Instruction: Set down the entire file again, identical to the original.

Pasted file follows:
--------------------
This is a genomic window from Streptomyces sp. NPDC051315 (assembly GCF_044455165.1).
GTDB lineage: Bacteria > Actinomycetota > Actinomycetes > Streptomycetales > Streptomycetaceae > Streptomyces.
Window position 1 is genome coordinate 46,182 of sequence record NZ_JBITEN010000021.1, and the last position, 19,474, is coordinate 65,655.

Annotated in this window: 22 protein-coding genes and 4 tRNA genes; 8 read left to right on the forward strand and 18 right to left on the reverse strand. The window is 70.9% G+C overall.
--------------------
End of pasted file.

This is a genomic window from Streptomyces sp. NPDC051315 (assembly GCF_044455165.1).
GTDB lineage: Bacteria > Actinomycetota > Actinomycetes > Streptomycetales > Streptomycetaceae > Streptomyces.
Window position 1 is genome coordinate 46,182 of sequence record NZ_JBITEN010000021.1, and the last position, 19,474, is coordinate 65,655.

Annotated in this window: 22 protein-coding genes and 4 tRNA genes; 8 read left to right on the forward strand and 18 right to left on the reverse strand. The window is 70.9% G+C overall.